Monday, July 30, 2007

"A War We Might Just Win?" 

Are you kidding me?

Tigerhawk posted earlier today on the notable subject of two Brookings Institution critics of the Bush Administrations's "handling" of the Iraq War coming around to the view captured in the title above (I added the question mark). The opinion is of course notable because Brookings is probably among the most credible of the Democratic Party thinktanks -- they are traditionally locked into the Democratic Party policymaking apparatus. This might suggest that the "cut and run" meme of Democratic Party candidates may be muted if a candidate becomes a potentate (or something like that).

Let me suggest something else. It has begun to dawn on even lefties with a couple of brain cells to rub together that we ain't fighting Iraq here. That war is over. We won. Saddam ain't the winner if we leave. He and the Baathists are dead. We are allied with "Iraq" in a fight against Salafist Al Qaeda. We had to figure out how to create our ally -- literally recreate Iraq -- and General Petraeus seems to have figured out how to do that. And furthermore, that ally has in turn figured out that in Petraeus and his strategy, Iraq has a capable friend in the US.

The corollary is that if we leave, Al Qaeda wins. Not Iraq. Not Saddam. Al Qaeda. Got it? And Brookings has figured that out. No kidding. And so have Hillary, Fred, Rudy or Mitt. It is in our country's interest to be there for as long as required -- just like South Korea, Germany or Japan. Nobody wants to be responsible for an Al Qaeda victory. Nobody. Not even Obama and Edwards.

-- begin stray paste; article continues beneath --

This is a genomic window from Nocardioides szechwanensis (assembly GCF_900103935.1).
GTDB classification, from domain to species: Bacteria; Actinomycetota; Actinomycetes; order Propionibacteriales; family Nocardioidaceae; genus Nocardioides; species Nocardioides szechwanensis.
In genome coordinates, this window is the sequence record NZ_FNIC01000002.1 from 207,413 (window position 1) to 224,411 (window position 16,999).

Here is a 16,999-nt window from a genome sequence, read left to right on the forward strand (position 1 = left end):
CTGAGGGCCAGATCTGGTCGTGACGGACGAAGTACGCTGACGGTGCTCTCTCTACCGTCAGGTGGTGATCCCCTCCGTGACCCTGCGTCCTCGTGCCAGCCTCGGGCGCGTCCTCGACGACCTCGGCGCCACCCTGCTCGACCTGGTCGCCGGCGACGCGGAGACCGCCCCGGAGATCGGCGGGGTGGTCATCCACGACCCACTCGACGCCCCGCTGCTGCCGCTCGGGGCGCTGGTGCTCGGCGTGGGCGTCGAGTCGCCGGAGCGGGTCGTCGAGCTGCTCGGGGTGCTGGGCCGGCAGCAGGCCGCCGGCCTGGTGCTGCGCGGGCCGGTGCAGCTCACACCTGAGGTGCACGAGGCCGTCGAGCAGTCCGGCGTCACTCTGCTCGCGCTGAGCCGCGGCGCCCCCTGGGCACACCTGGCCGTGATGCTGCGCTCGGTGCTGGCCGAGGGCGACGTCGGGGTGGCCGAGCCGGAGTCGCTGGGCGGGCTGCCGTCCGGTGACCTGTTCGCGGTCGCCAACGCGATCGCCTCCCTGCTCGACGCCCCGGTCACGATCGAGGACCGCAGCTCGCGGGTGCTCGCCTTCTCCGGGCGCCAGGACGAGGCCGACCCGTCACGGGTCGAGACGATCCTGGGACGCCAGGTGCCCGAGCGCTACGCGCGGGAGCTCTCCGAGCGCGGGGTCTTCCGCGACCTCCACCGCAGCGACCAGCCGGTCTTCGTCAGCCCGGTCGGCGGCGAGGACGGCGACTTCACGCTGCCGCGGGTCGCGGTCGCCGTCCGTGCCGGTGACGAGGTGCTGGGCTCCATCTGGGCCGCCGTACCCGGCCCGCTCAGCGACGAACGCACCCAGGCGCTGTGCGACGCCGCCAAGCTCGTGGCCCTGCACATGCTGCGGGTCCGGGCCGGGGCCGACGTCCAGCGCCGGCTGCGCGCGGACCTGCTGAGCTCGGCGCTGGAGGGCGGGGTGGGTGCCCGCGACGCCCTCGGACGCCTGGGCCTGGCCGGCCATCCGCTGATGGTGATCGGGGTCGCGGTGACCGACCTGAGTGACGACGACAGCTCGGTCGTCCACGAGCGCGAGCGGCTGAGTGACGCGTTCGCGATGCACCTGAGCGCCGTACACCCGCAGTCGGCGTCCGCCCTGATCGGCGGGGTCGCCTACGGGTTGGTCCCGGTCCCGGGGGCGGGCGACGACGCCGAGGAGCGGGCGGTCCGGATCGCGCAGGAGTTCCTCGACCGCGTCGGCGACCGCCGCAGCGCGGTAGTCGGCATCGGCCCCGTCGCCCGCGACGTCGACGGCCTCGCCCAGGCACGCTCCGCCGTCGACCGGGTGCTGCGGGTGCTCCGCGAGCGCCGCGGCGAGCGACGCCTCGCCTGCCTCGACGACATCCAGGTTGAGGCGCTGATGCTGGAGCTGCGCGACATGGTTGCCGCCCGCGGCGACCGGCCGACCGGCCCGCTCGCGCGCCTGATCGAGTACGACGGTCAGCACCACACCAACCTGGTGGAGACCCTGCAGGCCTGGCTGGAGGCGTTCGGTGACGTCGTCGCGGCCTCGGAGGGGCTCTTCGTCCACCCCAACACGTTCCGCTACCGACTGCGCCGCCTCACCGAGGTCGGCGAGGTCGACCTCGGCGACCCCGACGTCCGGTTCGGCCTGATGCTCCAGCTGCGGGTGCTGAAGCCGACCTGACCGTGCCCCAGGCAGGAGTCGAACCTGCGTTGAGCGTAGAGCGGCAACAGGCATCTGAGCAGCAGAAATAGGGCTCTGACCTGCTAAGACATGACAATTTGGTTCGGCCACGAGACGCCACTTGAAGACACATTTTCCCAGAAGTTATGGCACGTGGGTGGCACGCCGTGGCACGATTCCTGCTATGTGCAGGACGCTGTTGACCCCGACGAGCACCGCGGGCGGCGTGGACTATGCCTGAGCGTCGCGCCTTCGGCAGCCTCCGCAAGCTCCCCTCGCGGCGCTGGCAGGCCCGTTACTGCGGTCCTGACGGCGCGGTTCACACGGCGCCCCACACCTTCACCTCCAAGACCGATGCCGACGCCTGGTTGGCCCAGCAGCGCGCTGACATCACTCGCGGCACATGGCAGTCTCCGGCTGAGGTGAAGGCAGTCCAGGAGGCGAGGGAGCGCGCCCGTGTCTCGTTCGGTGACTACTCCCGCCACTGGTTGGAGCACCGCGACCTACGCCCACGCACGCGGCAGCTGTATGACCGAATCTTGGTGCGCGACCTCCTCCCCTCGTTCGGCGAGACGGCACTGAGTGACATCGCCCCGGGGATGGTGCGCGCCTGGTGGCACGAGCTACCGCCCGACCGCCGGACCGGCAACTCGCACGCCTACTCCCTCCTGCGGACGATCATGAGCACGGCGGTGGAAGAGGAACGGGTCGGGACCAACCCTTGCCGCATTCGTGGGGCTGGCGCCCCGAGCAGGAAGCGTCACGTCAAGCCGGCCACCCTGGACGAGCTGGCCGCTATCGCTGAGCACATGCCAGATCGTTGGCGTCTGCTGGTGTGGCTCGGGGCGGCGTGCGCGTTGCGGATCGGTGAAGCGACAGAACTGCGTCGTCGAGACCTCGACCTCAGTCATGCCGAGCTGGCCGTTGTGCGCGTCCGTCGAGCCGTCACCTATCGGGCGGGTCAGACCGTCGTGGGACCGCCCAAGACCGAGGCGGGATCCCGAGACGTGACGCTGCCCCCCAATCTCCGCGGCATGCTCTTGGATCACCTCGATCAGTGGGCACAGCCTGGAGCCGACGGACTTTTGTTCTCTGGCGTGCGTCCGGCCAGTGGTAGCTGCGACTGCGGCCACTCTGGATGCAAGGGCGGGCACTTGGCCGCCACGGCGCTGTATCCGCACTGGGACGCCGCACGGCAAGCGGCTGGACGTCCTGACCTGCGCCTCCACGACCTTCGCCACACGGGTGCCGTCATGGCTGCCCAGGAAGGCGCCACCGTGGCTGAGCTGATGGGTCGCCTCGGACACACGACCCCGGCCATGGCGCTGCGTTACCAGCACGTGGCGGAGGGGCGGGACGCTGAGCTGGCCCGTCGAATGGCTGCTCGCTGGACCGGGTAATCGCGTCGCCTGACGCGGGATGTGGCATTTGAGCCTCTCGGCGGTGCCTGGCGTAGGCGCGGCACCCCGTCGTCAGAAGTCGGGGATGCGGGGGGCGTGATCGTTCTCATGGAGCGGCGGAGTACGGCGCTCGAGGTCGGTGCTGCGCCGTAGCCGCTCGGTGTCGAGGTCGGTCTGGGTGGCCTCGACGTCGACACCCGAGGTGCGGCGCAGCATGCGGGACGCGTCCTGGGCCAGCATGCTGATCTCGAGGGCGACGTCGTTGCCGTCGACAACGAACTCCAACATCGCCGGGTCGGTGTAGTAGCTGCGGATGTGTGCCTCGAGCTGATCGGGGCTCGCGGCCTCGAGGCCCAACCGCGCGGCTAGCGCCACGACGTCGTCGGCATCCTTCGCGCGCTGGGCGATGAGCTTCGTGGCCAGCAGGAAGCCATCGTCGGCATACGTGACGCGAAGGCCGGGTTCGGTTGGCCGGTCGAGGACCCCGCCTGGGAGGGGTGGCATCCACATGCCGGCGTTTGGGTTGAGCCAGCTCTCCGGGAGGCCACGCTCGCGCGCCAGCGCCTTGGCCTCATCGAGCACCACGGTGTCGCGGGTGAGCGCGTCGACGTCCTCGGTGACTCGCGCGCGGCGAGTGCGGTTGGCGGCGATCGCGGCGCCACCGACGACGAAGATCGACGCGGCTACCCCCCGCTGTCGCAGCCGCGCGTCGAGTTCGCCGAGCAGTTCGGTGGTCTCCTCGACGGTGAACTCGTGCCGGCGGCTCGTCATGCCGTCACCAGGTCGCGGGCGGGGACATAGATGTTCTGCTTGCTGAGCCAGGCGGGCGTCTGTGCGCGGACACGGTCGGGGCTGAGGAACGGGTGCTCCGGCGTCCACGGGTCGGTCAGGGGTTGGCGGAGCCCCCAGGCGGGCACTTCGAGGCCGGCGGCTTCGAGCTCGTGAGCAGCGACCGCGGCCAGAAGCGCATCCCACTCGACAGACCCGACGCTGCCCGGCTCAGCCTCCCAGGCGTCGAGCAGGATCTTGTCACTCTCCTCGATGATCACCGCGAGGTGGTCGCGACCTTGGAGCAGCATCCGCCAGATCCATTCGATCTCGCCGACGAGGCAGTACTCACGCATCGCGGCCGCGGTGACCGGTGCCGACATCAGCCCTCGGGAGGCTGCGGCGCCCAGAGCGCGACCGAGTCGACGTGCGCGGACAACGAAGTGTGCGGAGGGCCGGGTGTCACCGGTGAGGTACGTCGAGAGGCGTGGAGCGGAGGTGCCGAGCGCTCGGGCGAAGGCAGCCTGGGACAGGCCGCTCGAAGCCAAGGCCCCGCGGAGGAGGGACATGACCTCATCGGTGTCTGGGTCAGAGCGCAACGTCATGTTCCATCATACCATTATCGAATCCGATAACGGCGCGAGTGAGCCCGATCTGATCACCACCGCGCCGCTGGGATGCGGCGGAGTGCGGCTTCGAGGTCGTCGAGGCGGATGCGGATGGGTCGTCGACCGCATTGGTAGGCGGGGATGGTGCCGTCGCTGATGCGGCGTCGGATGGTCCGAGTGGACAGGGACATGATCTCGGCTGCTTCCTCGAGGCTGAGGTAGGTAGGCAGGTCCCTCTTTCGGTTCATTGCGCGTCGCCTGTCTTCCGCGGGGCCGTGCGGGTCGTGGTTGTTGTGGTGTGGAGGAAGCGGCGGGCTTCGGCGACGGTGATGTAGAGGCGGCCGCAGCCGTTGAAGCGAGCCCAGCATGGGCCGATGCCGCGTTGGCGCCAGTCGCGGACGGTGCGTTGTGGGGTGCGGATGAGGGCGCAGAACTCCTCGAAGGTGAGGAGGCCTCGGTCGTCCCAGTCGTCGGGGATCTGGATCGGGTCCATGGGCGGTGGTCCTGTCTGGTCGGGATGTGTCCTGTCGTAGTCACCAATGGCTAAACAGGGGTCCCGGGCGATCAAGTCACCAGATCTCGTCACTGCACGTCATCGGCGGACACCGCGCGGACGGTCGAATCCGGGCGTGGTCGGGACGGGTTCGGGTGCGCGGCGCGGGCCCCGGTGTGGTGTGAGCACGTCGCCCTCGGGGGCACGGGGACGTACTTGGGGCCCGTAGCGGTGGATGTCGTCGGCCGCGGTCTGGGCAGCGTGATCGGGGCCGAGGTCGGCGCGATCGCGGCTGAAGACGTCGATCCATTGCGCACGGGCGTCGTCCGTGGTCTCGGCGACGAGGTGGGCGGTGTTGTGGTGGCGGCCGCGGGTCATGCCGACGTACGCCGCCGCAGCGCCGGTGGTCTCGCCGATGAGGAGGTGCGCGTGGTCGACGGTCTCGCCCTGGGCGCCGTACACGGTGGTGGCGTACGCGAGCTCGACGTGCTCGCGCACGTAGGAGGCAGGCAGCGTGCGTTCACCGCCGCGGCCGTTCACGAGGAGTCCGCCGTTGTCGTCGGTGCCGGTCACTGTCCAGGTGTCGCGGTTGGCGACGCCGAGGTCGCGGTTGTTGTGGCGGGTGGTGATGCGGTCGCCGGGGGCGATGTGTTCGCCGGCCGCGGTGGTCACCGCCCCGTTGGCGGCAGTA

Any war we choose to fight, and demonstrate the political will to see to its conclusion, we will win. Nobody should be surprised by this. We may not get every answer right - let's remember that General Pershing showed up in wool for the summer of 1917, we went to North Africa and Italy before Normandy, and Lincoln went through a bunch of losers before he found Grant -- but we get the big ones right.

Separately, it should not be lost on anybody that with Musharraf getting a bit more aggressive in Waziristan and Petraeus banging AQ pretty hard in Baghdad, we have an unusually good offensive going right now. Too bad it doesn't seem to get reported that way. And the only answer the enemy has is kidnapping people and carbombs. Just keep squeezing please. Harder.


By Anonymous Anonymous, at Mon Jul 30, 05:12:00 PM:

Obama might allow AQ to win. He could easily be the next Jimmy Carter. As far as MSM reporting facts? They won't, but my wife for whatever reason will watch Brian Williams and lately his speech doesn't have as much pep. As close as a liberal comes to owning up to Bush [lied] was right. And remains right.

Their next step will be to claim their militarily superior cut and run philosophy somehow won the war. It seems that our population remains at 50% moonbat regardless of the issue.

But I agree with you. Booming economy, hope for a free and stable Middle East, the likely result being less terror and a prosperous Middle East. But no credit to BusHitler and likely Obama as the next VP of the USA!


By Blogger Dawnfire82, at Mon Jul 30, 05:55:00 PM:

I think that, in the end, history will be as kind to old W as it is to Harry Truman, who was also seen in his day as a simple redneck with no business running a country.  

By Blogger Philippe Duhart, at Mon Jul 30, 06:31:00 PM:

Shia vs. Sunni violence remains the single greatest impediment to any stability in Iraq. Rooting out AQI may prove easier than clamping down sectarian violence. The Iraqi army and police forces remain dominated by Shia. Arming Sunnis may prove useful in the short term, allowing for some sort of declaration that the fight against AQI has been successful.

However, this strategy may (and I must emphasize, MAY) lead to further sectarian violence. The Shia in power have expressed their opposition to arming Sunnis. Indeed, judging by what the various Shia factions have been saying, they view the various nationalist and indigenous Sunni insurgent organizations as the primary threat to stability in Iraq.